Blockchain to improve the income of coffee growers, an “aribnb” to hire live music and artificial intelligence to measure emotions were three of the entrepreneurial bets that had a space in Los Angeles, California.
This week, between October 22 and 24, the global meeting of the mobile industry was held: the Mobile World Congress 2019 in Los Angeles, United States, organized by the global association of companies in this industry, the GSMA.
It was three days when about 22,000 attendees from more than 100 countries gathered to talk about the mobile future around a concept: smart connectivity, composed of fifth-generation communications, artificial intelligence, internet of things and big data.
The space within the event called 4 Years From Now, which Stephanie Lynch-Habib, director of marketing at GSMA, describes as the place to go hunting the “unicorns” (ventures worth US $ 1 billion or more) that will arise in the Next four years, brought together 133 startups. Among them we find three outstanding Colombian cases.
The Alibaba of coffee: blockchain for transparent trade
Just 5% of the value of a cup of coffee reaches the grain producer. Eager to change that reality, and taking advantage of the potential that exists in the marriage of technology with agriculture, Laura Amado, together with Federico Miatton, founded a startup to make more fair and transparent trade between coffee growers and roasters.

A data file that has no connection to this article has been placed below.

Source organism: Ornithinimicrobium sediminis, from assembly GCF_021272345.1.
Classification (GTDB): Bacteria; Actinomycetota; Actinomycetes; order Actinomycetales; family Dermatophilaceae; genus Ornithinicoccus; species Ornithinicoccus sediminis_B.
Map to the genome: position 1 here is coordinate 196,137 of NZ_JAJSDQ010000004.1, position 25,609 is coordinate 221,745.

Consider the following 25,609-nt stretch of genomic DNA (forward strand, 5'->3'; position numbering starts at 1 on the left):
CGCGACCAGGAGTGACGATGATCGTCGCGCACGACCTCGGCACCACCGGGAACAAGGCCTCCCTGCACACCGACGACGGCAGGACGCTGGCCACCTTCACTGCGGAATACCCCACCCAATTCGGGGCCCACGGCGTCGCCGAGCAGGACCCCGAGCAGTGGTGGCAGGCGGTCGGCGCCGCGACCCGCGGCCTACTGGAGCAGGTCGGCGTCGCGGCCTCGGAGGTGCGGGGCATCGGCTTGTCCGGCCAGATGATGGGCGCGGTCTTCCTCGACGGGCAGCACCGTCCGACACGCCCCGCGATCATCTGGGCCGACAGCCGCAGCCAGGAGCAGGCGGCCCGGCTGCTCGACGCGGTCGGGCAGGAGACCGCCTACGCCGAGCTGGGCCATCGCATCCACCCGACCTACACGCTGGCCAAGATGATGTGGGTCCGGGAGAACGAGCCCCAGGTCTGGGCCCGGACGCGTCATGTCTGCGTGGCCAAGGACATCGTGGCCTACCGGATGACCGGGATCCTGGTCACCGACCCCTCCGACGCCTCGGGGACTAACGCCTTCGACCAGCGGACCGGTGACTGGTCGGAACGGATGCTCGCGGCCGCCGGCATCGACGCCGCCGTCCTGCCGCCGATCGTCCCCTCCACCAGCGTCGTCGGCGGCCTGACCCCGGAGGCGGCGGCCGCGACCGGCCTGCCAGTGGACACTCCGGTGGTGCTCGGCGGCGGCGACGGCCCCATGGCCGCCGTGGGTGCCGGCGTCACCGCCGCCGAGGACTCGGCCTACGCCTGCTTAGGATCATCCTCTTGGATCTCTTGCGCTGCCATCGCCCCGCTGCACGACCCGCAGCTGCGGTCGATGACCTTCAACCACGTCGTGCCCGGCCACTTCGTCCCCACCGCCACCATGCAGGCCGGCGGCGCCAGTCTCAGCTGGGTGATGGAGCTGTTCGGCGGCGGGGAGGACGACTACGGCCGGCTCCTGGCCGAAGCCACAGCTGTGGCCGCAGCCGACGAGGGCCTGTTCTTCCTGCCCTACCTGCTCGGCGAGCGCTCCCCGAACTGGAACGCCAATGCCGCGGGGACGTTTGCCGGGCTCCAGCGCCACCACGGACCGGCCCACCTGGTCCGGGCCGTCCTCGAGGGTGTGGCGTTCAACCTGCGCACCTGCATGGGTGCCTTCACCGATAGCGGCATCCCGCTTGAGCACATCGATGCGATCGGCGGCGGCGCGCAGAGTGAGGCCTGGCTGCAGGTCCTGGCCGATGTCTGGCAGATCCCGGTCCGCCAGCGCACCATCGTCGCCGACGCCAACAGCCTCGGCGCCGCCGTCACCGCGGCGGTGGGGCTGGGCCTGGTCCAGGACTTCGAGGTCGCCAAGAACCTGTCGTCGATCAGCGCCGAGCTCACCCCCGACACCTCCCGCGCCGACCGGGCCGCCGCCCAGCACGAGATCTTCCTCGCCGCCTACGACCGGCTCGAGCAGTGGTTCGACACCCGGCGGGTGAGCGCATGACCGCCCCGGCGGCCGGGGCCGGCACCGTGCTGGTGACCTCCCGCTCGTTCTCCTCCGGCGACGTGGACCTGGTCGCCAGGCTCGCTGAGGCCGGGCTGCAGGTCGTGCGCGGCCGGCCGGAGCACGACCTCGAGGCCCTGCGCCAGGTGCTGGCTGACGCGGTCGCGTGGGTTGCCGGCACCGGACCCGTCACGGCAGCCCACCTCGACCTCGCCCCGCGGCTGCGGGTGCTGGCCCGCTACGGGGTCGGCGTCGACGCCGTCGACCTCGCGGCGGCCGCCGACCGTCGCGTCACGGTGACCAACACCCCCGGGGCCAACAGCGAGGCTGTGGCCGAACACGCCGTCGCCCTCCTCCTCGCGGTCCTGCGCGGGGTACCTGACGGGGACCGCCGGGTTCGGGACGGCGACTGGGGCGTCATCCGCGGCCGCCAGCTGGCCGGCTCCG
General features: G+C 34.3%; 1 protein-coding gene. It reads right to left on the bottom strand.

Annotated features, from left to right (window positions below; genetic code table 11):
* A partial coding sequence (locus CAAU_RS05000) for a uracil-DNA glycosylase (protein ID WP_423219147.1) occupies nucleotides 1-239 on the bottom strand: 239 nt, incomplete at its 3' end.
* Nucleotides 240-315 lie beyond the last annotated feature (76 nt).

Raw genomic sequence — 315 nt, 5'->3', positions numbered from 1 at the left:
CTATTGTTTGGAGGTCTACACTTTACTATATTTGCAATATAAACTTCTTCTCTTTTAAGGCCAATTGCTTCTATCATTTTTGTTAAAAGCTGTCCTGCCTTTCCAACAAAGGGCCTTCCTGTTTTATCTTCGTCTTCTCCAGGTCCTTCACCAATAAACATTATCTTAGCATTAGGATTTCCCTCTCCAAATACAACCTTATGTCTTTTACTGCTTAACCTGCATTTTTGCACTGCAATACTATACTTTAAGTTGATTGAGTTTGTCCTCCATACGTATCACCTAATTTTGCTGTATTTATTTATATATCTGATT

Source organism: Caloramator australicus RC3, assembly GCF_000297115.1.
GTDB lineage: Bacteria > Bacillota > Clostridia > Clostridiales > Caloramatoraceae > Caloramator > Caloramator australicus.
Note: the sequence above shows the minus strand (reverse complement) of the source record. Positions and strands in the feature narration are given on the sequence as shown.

He named the one of the fierce Fantine, a character of Victor Hugo in Los Miserables, not only to highlight the presence of women in entrepreneurship but to pay homage to the female workforce in coffee, mainly the most vulnerable of the chain: the collectors.
“We seek to provide traceability through blockchain technology, which allows intermediaries to be reduced, as well as price transparency: the buyer knows how much the producer is paying”, Amado explains for whom coffee went from being a hobby, in the times in which I worked in marketing for a multinational, to a true commitment.
The young entrepreneur describes it as “the Alibaba of Colombian coffee”: the producers – who can sell as independent or through associations or cooperatives – register on a platform, in which they give key information about their cultivation and benefit process, to which can then be seen by potential buyers.